The first cable 31 has lines for connecting flow sensors 32, 33 and 34 to the Delta system so that measurements of the flow in gallons per minute in the input lines to respective chillers 11, 12 and 13 can be measured. Cable 31 has a line connected to temperature sensor 35 for determining the temperature of the return water in line 20 so that building load can be determined. In the system shown in FIG. 1, pumps 15, 16 and 17 are variable pumps. As will be shown hereinafter, it may be desirous to measure the power of each pump particularly in determining the part load characteristics of chillers 11, 12 and 13. Thus, power is supplied to pumps 15, 16 and 17 under control of lines 64, 65 and 66 of cable 31 and controlled by Delta 30. Meters 61, 62 and 63 measure the power supplied to pumps 15, 16 and 17 convey their measurements to Delta 30 over respective lines 67, 68 and 69 of cable 31.
Second cable 41 is connected to watt meters 42, 43 and 44 which measure the electrical energy requirements of their corresponding chillers 11, 12 and 13. Chillers 11, 12 and 13 are supplied from source of electrical energy 45 by appropriate electrical cables, and watt meters 42, 43 and 44 monitor the energy requirements of their respective chillers. Supply water temperature sensor 45 is connected to a line in cable 41 and measures the temperature of the supply water from chiller plant 10 before it is supplied to the building load 14. Supply water temperature sensor 45 is useful in determining building load 14. Moreover, each chiller is connected to a corresponding line in cable 41 so that the chillers can be controlled by Delta 30.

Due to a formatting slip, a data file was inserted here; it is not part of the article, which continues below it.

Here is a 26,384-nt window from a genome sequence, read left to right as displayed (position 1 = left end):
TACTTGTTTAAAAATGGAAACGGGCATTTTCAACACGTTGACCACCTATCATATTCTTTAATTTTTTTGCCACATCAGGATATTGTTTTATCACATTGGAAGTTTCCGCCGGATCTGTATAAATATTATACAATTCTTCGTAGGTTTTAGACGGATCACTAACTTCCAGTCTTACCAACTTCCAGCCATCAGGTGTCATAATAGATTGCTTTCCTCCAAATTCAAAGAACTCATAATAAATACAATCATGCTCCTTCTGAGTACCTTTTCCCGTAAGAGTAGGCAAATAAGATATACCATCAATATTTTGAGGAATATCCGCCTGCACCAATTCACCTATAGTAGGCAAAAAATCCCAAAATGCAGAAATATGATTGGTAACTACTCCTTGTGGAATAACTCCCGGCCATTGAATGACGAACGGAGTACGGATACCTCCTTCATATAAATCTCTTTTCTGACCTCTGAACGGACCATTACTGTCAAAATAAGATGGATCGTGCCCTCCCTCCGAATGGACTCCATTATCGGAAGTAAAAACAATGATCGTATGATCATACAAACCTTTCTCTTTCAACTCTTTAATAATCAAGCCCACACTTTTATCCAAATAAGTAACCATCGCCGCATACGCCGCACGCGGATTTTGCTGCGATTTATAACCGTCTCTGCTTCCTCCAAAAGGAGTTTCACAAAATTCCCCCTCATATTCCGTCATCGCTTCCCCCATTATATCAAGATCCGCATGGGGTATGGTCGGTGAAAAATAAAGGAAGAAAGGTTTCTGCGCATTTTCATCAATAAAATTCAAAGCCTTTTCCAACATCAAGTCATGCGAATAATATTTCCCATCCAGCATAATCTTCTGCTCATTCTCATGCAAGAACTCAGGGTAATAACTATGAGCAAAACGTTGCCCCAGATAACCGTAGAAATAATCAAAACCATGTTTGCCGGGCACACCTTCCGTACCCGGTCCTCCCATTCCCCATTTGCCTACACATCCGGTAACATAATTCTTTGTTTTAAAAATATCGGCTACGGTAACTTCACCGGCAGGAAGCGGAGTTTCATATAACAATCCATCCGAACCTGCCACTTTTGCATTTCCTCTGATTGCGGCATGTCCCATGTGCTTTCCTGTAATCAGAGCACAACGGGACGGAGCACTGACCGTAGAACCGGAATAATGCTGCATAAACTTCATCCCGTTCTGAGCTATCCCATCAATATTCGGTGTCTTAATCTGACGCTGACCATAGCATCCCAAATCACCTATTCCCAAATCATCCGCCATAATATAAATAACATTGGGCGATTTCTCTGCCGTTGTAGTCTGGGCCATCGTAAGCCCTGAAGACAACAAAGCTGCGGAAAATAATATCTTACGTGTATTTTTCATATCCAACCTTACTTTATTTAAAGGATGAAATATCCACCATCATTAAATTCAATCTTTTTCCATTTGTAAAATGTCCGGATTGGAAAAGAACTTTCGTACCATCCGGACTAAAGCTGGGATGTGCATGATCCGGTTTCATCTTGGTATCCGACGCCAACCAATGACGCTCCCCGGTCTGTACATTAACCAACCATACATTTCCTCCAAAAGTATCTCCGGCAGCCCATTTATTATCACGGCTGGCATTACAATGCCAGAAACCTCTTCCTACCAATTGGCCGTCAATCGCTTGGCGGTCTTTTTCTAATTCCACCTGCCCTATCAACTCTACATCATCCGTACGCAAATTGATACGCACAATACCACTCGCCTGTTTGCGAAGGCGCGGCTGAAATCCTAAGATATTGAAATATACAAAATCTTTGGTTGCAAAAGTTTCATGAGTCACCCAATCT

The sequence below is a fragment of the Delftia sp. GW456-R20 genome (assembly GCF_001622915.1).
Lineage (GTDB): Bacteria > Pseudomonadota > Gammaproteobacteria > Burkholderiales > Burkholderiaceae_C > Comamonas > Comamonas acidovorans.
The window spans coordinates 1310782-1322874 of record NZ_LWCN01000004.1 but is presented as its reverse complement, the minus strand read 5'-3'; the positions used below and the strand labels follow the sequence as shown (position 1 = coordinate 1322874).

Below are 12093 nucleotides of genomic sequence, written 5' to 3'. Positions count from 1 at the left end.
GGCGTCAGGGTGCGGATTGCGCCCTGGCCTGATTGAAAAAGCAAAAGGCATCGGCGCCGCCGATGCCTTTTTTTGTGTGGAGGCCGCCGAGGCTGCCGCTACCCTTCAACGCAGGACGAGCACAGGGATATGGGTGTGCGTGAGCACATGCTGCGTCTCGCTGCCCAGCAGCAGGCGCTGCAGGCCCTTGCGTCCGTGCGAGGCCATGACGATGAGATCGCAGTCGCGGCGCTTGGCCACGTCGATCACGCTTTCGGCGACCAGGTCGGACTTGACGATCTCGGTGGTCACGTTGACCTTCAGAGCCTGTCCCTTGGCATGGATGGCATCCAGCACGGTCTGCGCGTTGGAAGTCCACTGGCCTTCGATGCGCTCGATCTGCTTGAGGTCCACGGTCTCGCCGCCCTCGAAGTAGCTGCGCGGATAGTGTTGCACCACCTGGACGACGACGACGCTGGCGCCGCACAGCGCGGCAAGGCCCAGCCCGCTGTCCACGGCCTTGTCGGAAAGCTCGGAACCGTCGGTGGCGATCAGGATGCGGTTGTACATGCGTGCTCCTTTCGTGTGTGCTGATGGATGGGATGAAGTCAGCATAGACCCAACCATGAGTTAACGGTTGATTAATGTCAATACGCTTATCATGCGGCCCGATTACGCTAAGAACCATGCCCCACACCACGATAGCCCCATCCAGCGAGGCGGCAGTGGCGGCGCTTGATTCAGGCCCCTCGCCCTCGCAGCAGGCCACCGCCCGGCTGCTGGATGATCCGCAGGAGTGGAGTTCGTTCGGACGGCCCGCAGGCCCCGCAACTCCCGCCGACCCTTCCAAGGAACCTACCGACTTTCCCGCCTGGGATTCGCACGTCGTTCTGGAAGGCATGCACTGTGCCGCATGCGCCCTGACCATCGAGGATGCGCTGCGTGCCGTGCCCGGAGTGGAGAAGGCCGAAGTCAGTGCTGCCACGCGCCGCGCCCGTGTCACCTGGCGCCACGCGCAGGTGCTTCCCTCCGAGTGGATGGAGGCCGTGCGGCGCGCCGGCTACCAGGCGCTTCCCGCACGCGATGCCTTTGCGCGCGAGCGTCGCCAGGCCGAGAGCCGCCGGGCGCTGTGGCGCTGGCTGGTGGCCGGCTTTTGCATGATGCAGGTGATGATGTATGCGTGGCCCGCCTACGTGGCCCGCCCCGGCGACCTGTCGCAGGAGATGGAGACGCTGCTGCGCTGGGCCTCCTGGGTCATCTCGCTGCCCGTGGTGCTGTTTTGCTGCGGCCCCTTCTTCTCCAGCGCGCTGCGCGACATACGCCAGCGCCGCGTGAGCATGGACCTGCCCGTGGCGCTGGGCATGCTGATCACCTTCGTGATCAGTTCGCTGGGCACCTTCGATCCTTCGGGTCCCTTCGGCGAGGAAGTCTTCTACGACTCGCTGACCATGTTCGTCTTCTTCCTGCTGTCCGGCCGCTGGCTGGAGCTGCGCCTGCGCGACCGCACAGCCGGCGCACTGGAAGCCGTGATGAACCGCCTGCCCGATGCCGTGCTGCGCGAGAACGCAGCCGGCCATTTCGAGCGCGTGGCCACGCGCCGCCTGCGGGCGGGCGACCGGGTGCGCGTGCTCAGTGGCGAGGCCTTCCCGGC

Control system 30 is connected further to a cooling tower temperature sensor 51.
FIG. 2 shows the details of each of the chillers of FIG. 1 more fully although it should be recognized that different types of chillers can also be used. Each chiller comprises an evaporator section 53 which receives return water in return line 54 and supplies chilled water through line 55 to the common chilled water supply line 18. The chilled water circulating through return line 54 and supplied through outlet line 55 is chilled by a heat exchange medium, typically Freon, circulated between evaporator 53 and condensor 56 by compressor 57. In order to expel the heat picked up by the Freon from the water in return line 54, condensor 56 has cooling tower water circulating through it. Thus, condensor 56 receives cooling tower water from line 58 and extracts the heat from the Freon line. The warmer cooling tower water is sent back to the cooling tower by output line 59. As can be seen, each condensor is connected to condensor supply line 60 and to condensor return line 61. Temperature sensor 51 measures the temperature of the water in common condensor return line 61. Furthermore, each of the input lines 54 to the evaporators of the chiller are supplied by pumps 15, 16 and 17 respectively.